If today’s “Image Comics and the Genre Fiction Renaissance” panel at Comic-Con can be any guide, there are only two genres in the comic book industry: superheroes and everything else. Image are putting out a lot of ‘everything else’ these days, and genres are crossing like crazy. A panel including Tim Seeley, Mike Norton, Ed Brubaker, Ron Marz and Frank Barbiere gathered to talk genre under the watchful eye of Ron Richards.
Frank Barbiere describes his book “Five Ghosts” as “a literary pulp adventure comic.”
Ron Marz says that he works in a number of different genres. “Witchblade” is a “super-natural/noir/crime procedural,” and that “Dragon Prince” is “epic fantasy.”
“The dragons are a dead giveaway,” he adds, drawing laughs from the crowd in conference room 7AB.
Tim Seeley and Mike Norton can’t even agree which category their Image series, “Revival,” falls into. Seeley says the it’s “rural noir,” while Norton classifies it as horror. Of course, back in the 1950s with EC Comics, there wasn’t always a lot of difference between what went into “Crime SuspenStories” and “Tales from the Crypt” except that the poor saps who met with foul play in their horror comics had a habit of rising from their graves. In the crime comics, they usually stayed dead.
“Fatale” scribe Ed Brubaker, showing up late after being interviewed by MTV, quickly joined in the sub-genre smack down by calling “Fatale” a “crime/noir/alternative comic,” and then labeling his new Image series, “Velvet,” as “a Cold War espionage thing” and “feminist.”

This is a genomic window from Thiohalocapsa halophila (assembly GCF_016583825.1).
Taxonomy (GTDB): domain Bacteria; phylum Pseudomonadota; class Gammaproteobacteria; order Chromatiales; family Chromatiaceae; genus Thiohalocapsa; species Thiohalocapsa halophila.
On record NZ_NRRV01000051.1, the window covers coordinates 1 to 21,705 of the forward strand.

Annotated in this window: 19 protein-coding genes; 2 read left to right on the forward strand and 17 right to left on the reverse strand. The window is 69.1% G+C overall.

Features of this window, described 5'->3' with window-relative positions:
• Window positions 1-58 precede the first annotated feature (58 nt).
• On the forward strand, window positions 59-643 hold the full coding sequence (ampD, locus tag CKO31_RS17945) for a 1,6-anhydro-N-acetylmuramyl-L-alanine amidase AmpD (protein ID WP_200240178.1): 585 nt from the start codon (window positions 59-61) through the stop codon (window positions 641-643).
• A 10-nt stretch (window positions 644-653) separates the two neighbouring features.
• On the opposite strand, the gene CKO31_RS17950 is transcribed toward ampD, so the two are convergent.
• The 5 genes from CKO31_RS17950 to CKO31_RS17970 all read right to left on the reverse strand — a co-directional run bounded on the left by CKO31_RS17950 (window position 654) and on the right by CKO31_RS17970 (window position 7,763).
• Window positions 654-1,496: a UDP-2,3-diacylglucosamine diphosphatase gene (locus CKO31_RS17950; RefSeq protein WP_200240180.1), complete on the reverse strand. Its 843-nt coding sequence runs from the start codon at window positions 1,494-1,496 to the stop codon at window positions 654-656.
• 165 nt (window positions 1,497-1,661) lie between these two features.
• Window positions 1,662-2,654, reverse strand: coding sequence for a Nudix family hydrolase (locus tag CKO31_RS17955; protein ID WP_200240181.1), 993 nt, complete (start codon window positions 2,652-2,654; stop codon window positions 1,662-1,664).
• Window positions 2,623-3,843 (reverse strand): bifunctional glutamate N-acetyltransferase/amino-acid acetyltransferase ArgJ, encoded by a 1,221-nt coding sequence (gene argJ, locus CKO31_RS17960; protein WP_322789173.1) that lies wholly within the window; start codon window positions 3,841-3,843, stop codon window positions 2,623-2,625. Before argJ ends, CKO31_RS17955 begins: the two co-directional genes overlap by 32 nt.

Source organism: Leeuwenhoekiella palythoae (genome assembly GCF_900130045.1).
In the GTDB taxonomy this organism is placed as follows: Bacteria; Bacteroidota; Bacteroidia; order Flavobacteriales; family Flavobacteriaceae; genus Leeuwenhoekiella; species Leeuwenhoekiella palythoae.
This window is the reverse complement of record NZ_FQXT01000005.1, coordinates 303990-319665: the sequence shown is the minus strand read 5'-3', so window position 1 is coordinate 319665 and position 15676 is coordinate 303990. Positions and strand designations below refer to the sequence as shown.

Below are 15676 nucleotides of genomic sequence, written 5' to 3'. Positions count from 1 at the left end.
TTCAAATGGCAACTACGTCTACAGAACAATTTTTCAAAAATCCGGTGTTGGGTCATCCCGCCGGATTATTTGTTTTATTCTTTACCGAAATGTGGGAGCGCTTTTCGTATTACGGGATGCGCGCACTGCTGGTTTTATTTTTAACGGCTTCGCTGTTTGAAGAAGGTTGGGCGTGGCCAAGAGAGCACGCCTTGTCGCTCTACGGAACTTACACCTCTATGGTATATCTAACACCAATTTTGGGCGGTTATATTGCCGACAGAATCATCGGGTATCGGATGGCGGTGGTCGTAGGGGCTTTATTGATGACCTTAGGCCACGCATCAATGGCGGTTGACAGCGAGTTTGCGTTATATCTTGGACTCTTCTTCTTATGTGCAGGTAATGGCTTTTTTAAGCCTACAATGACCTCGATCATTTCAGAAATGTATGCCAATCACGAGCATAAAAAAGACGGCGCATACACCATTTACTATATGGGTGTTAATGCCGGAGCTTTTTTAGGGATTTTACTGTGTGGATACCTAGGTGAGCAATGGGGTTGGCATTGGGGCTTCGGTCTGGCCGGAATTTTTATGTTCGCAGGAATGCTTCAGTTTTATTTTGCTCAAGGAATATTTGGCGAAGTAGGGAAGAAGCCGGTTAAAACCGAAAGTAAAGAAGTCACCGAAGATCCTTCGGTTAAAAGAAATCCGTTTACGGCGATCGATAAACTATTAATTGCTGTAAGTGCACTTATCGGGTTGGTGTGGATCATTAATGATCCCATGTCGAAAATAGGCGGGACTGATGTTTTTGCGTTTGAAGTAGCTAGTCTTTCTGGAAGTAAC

“I’m terrible at pitching things to people,” Brubaker continues. “I even used the word ‘meta-textual’ once, but I finally got the pitch for ‘Velvet’ down, which is ‘If you like ‘Casino Royale’ and you like ‘Barbarella, then you’ll like this.”
While everyone on the panel can’t quite put their finger on which category their work falls into, they all agree that it’s way different from the 800-lb. Gorilla Grodd in the room: the long underwear books–superhero comics.
“As superhero comics become more corporate, more editorially-controlled, we want to do different things,” Marz explains. “When you work for Marvel or DC, you’re playing with their toys.”
“I’m happy DC and Mavel are doing mostly super heroes because it leaves everything open for me,” Brubaker adds.
Image Comics’ director of business development and panel moderator, Ron Richards, says that “the one comic that is severely lagging in comics these days is romance.”
“Why does science-fiction or horror take off while romance lags,” Richards asks, throwing the question to the panel.
“I’d love to do a romance comic,” Brubaker says. “I did an issue of ‘Daredevil’ that was a tribute to a John Romita romance comic from the 50s. One can argue that ‘Fatale’ is romance comic, but everyone who falls in love with her dies.”
“You can’t expect the direct-market comic stores to suddenly be a place where romance comics are going to sell because nobody’s going in there who wants that,” Brubaker continues.
“Five years ago doing a rural crime drama like we’re doing with ‘Revival’ wasn’t a great idea,” Seeley says, noting how quickly things can change in the comics industry. “Somebody’s going to come along and kick the crap out of romance comics.”
“It’s Image,” Brubaker says, “anything is possible.”
Bob Calhoun is the author of “Shattering Conventions: Commerce, Cosplay and Conflict on the Expo Floor,” available from Obscuria Press on June 18th. You can follow him on Twitter at @bob_calhoun.